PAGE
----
Many other business meetings around the country, especially those on the West Coast, were being canceled and companies were restricting travel to the most essential reasons. One of them was Ford, which reported that two of its employees in China have contracted the virus.

Chicago’s city finances need a lift from tourism. A reduction in the number of visitors and an overall economic slowdown due to the virus could have an outsized effect on a city budget that Mayor Lori Lightfoot cobbled together with onetime or questionable revenue sources.

Civic Federation President Laurence Msall said neither the city, the county nor the state has “adequate reserves to address an unexpected drop in economic activity” tied to the coronavirus.

“The city of Chicago — all government leaders — need to be addressing what is the Plan B if revenues don’t continue to grow as projected before the coronavirus came onto the horizon and began to affect business activities and tourism and travel,” Msall said.

Noting that there would be no letup in the demand for essential city services, Msall urged the city to plan for a worst-case scenario where the virus “continues to grow” and travel, work, school and entertainment patterns are interrupted.

“If it gets to the level where city, county and state residents are being told not to come to work or not to go to gathering places, that would have a precipitous impact. All tourism-related revenue, including restaurant taxes, sales taxes, hotel taxes, McCormick Place taxes, fare recovery at the CTA and Metra could be impacted,” he said.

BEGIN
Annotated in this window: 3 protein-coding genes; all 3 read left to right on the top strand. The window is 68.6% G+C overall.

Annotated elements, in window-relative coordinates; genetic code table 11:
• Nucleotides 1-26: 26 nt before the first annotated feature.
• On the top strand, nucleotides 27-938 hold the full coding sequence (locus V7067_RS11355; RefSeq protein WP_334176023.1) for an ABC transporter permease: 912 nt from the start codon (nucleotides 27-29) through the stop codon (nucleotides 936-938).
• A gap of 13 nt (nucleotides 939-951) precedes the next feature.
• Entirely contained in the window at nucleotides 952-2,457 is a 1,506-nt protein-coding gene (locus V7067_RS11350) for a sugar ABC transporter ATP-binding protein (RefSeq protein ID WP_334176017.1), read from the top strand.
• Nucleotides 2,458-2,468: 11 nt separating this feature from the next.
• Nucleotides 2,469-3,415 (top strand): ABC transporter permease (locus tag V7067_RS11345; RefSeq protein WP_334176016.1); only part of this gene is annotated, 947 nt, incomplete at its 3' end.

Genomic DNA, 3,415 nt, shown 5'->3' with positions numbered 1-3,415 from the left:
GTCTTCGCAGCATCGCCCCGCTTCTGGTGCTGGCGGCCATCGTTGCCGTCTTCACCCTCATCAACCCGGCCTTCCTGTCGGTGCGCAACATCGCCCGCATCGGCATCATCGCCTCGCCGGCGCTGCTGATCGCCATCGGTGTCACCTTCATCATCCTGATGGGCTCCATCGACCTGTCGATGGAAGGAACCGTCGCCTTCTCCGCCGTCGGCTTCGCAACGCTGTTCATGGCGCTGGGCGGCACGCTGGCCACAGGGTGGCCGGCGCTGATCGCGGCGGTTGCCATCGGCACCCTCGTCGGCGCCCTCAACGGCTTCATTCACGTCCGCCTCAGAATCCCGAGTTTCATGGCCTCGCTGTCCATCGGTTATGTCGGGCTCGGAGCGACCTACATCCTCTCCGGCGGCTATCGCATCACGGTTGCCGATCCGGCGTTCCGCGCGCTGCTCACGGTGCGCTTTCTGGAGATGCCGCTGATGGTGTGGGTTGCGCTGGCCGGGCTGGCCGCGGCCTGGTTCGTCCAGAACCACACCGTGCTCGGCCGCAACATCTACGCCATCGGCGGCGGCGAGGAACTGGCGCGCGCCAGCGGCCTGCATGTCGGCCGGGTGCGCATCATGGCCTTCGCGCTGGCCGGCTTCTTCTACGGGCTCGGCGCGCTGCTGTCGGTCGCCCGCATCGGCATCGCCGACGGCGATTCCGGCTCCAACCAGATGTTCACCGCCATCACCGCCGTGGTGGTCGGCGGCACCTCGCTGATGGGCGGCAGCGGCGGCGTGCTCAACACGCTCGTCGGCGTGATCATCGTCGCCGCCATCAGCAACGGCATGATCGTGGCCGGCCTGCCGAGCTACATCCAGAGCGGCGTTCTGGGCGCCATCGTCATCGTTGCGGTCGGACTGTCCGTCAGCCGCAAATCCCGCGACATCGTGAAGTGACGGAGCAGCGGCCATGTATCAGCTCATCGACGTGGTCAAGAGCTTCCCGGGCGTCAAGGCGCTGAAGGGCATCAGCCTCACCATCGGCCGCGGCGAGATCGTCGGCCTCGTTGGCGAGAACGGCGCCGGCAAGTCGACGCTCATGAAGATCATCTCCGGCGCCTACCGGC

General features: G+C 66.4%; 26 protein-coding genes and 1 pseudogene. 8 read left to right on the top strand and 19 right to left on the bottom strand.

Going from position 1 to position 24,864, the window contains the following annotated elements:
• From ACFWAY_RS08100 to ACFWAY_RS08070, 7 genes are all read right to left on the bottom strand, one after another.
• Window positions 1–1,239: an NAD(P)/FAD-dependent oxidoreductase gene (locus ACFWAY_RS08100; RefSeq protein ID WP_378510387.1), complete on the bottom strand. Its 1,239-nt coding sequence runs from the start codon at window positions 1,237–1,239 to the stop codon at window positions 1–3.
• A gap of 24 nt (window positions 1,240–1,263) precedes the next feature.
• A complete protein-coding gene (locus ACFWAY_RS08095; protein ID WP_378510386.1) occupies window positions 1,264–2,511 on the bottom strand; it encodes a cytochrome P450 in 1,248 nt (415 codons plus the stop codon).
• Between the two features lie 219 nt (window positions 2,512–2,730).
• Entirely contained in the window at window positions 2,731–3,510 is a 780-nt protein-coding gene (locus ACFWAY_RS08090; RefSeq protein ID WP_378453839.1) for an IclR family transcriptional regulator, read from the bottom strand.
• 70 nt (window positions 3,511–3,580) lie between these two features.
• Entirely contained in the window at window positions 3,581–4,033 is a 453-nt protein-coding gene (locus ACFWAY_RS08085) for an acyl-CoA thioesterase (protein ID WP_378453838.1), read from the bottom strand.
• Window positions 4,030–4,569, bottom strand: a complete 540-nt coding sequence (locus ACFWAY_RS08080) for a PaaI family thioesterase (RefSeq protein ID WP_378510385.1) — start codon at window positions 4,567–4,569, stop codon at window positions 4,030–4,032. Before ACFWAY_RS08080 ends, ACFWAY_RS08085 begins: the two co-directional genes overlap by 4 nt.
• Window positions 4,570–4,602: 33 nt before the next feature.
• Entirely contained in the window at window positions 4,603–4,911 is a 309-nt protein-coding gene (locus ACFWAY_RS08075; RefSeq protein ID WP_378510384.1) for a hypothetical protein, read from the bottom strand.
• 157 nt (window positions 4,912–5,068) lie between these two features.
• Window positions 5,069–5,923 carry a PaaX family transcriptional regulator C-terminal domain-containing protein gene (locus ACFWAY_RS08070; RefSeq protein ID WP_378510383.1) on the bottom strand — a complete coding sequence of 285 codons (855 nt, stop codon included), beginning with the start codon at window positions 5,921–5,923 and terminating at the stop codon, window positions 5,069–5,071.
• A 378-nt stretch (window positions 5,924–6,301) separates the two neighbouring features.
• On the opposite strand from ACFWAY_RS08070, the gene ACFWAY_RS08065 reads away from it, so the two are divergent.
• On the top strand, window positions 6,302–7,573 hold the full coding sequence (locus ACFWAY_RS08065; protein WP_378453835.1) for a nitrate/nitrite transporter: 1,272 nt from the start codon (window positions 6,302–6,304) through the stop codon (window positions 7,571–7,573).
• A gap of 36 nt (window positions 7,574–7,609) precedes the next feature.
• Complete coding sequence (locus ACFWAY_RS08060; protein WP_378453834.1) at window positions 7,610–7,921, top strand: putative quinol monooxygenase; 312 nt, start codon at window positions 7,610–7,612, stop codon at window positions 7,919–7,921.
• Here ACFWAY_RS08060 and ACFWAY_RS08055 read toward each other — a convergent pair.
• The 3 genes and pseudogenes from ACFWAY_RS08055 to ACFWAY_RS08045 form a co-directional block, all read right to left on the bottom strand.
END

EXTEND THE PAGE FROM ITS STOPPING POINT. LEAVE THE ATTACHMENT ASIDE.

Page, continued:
In December, a Wall Street ratings agency that stands alone in rating Chicago bonds as junk concluded that Chicago and Detroit are the U.S. cities least prepared to weather the storm of another recession because of “extraordinarily high” fixed costs and crushing pension obligations.

Moody’s evaluated the nation’s 25 largest cities for their ability to “handle a recession of similar magnitude” to the economic downturn a decade ago “without a material adverse credit impact.” Chicago and Detroit ranked dead last.

”Chicago’s extraordinarily high fixed costs, coupled with its escalating pension liabilities, make it one of the cities least prepared for a near-term recession,” Moody’s wrote.

Lightfoot’s own three-year financial analysis forecasts a “worst case” shortfall of $1.74 billion in 2022 if the economy takes a nose-dive and a $799 million shortfall, even in the best-case scenario of a rosy economy.

Her $11.6 billion budget was precariously balanced with one-time revenues that include: A $300 million tax increment financing surplus that’s the largest in Chicago history; a $1.5 billion refinancing, with all $210 million in savings claimed up-front; and a $93 million clawback from the Chicago Public Schools for pension and security costs the city used to pay for.

The mayor is also counting on $163 million from raising ambulance fees paid by private insurers and getting federal approval for reimbursements administered by the state for ambulance transports for low-income patients on Medicaid.

That hasn’t happened yet — nearly five months after the mayor said that approval was “imminent.” Lightfoot has said repeatedly she remains “very confident” the feds will green-light the ambulance plan, despite her repeated attacks on President Donald Trump.